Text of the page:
accounts in the near future. Further I will consider selling
shares in my taxable accounts as the gains become long term (held
over one year).
21st Century Holding Company (
Without question, my best investing idea for 2011 turned out to
be the turnaround candidate, TCHC. As predicted the company
returned to profitability in the quarter following my article and
now has recorded three consecutive profitable quarters. In the
trailing 9 months the stock has earned 42 cents and still trades
at less than 53% of its tangible book value at it current price
of 4.00 per share.
More importantly, the company has started writing sound business
and its operating earnings (total earnings less income earnings)
have turned positive for the last two quarters. In the latest
quarter the overall loss ratio for the company dropped to 44.69%.
To be fair, the stock still contains a high amount of risk in the
form of its heavy concentration of underwriting in Florida
hurricane zones. Additionally, a substantial amount of the
companies net earnings for the prior nine months were a result of
net investment gains. Still, considering the current discount to
book value the stock holds, its rapidly improving loss ratios,
and increased pricing for the Florida P&C market, TCHC
remains highly favorable in terms of risk vs. reward at it
I have no intention to sell any of my position in the
intermediate future, unless conditions change.
Century Casinos (
CNTY has recorded net earnings of 17 cents in the trailing 12
month period and continues to trade at about a 57% discount to it
ten year average price to book ratio of around 1.3X. The stock
remains significantly discounted while earning a modest earnings
flow and a net cash position.
In late May, the company secured a loan from the Bank of Montreal
at highly favorable interest rate. It appears that the management
of CNTY is poised to make an acquisition with the remaining 23
million left on the note after paying down the outstanding 4
million owed on their best property in Edmonton.
Although the debt slightly increases the investment risk in CNTY,
their management has a long history of making valuable
acquisitions at bargain prices which have resulted in substantial
gains in long-term shareholder equity over time. The company has
raised book value per share at an annual rate of 10.8% in the
last ten years.
I continue to hold CNTY with a perceived value of slightly more
than it book value of around 5 dollars a share.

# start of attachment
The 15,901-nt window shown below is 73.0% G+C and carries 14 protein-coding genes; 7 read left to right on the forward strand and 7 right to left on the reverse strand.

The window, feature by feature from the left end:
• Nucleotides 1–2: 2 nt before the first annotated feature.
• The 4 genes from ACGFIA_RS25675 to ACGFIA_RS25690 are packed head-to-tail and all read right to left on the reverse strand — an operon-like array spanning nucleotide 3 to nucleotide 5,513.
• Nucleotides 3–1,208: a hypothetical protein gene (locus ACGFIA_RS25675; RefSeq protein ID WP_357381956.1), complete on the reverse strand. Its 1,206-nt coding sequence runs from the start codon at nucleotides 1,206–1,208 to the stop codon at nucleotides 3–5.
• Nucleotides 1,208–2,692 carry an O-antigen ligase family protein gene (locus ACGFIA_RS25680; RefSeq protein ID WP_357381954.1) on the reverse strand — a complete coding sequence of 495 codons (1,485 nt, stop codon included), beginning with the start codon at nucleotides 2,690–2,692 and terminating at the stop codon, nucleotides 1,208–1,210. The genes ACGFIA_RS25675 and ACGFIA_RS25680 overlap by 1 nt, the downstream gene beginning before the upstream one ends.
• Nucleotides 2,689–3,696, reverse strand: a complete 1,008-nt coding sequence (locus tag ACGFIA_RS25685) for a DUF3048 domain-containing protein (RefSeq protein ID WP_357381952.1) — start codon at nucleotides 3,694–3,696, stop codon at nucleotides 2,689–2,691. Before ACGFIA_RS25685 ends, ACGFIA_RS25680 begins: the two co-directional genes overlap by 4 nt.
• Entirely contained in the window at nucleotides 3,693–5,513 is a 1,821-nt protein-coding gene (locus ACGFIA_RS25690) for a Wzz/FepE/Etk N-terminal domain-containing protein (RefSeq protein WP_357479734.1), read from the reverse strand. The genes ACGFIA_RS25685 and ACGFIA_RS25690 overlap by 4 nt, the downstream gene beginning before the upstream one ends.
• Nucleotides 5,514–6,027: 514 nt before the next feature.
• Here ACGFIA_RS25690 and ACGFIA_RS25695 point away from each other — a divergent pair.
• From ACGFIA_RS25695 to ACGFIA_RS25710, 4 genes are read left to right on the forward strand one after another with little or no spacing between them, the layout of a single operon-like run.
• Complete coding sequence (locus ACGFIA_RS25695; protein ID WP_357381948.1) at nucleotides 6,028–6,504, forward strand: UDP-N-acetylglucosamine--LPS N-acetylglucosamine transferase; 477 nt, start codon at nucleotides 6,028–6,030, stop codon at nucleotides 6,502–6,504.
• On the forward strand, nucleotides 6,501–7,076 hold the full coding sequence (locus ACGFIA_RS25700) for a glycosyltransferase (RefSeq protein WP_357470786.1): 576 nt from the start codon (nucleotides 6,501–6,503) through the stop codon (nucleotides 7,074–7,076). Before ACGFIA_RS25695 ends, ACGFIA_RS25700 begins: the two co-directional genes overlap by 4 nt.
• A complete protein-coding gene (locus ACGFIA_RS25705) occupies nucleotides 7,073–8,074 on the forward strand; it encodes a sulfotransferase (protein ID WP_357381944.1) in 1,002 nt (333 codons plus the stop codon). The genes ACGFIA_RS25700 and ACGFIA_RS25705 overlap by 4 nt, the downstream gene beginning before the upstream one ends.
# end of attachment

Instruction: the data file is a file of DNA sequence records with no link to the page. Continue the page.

TATT Technologies (
TATT has been a dog. Since I entered the stock in the Gurufocus
value contest approximately 13 month ago, its price per share has
descended about 25%. My apologies go out to anyone who bought
into my thesis and invested their hard-earned money in the
company. It still sells at a sizable discount to net current
assets and a large discount to its book value.
All that said, the company did finally issue a dividend of 28
cents about a month ago (less 20% withholding by the Israeli
government) and agree to a share buy-back of a maximum of 500
thousand shares. Additionally, in the last six months the TATT
has shown a meager profit following a poor summer quarter which
featured impairments of intangible assets and inventory
The various business sections of TATT have improved slightly with
the notable exception of Bental, (the electronic motion division)
which has shown precipitous declines. Overall, the business
continues to languish but the price of the company remains highly
favorable considering the strength of the balance sheet, its
substantial cash reserves and the discount to net current assets.
Post dividend, the company still has in the neighborhood of 6.8
dollars per share in net current assets while trading at 4.25 per
share. Further, its business model is still relevant although the
aircraft OEM and replacement part and service sector continues to
remain depressed. At some point in the future, new aircraft
production will accelerate and the repair cycle will improve. It
remains to be seen if TATT will eventually ascend to it fair
value in terms of its balance sheet.
I may hold on to all of my shares of TATT for 2012 unless I
decide to utilize some of them as capital losses to offset some
of my capital gains in the calendar year. That would be a viable
strategy if I found a suitable replacement for the shares with
better prospects than TATT.
On the positive side, the management of the company has shown
some regard for shareholders by issuing an excellent dividend and
agreed to buy-back a modest amount of stock.
All worthwhile portfolio evaluation must be followed by
appropriate actions. It does little good to analyze one's
holdings and then to merely sit back and remain inactive, hoping
for the best. Human nature lends itself to inactivity until
stress is felt; at that point the investor tends to overreact.
In the case of the aforementioned equities, I intend to sell some
BERK, hold my entire position of TCHC, hold my entire position of
CNTY, and consider selling some of my position in TATT to offset
capital gains. I will only sell some TATT if I find a suitable
replacement since I already have approximately 16% in cash in my
current portfolio. Of course my cash position will increase as I
sell BERK unless I redeploy the capital in other stocks.
Always remember, one's plans should always be subject to change
as investment holdings are dynamic rather than static in
nature.About GuruFocus: GuruFocus.com tracks the stocks picks and